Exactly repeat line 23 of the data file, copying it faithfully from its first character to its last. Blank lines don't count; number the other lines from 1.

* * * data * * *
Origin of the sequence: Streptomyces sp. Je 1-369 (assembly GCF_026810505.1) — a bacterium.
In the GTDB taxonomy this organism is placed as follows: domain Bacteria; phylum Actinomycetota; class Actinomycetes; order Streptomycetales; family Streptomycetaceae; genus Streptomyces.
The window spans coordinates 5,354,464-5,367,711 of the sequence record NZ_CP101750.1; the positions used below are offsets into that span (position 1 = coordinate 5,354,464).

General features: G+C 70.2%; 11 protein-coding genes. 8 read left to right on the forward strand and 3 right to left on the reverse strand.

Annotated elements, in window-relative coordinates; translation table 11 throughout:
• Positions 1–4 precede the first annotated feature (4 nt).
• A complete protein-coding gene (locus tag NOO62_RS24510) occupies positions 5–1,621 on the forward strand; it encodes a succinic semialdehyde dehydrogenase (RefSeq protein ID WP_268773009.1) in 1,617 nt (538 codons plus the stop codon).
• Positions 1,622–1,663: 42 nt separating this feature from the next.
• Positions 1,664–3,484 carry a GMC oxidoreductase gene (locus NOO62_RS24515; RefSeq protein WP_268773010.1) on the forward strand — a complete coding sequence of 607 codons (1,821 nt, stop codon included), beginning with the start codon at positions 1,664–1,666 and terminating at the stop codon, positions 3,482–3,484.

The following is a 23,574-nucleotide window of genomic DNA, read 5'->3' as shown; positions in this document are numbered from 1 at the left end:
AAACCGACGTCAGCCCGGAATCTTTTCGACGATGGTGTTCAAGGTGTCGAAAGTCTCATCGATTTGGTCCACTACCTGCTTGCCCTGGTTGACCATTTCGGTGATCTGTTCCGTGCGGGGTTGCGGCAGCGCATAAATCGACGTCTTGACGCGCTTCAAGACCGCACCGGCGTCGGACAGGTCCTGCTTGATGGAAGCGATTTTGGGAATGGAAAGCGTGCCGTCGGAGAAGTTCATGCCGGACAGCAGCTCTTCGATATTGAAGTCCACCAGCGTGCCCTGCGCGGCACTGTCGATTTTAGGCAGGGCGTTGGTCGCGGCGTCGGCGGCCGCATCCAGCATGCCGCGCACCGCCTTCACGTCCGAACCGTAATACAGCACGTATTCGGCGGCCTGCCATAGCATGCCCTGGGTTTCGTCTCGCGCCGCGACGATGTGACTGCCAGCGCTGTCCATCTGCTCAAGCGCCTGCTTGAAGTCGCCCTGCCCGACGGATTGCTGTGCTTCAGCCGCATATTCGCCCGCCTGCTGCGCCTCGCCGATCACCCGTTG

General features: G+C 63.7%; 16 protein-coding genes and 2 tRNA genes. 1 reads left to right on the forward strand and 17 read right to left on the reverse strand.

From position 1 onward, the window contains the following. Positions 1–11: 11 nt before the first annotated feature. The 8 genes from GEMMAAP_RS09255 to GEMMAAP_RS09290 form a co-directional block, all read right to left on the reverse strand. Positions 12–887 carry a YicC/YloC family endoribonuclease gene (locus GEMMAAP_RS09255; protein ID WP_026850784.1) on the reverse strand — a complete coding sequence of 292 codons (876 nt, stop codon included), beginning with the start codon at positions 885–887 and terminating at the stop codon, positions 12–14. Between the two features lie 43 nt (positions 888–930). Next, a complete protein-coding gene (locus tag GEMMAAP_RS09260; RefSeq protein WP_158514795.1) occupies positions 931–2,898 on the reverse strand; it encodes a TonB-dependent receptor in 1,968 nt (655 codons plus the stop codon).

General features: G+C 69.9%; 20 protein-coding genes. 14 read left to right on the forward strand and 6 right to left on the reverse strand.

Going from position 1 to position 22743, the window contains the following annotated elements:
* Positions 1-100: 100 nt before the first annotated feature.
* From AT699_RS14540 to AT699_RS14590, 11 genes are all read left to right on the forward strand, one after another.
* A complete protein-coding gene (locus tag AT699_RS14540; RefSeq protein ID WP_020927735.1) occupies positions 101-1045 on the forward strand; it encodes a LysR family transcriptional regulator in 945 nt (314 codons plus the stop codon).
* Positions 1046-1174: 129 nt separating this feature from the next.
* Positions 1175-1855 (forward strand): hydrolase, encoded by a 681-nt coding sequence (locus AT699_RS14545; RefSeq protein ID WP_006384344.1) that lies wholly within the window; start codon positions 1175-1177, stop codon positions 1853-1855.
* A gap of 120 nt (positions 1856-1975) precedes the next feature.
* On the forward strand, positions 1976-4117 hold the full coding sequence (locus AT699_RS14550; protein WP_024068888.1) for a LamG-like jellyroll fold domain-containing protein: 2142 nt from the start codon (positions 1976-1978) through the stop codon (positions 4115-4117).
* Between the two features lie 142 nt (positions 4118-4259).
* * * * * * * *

* Between the two features lie 142 nt (positions 4118-4259).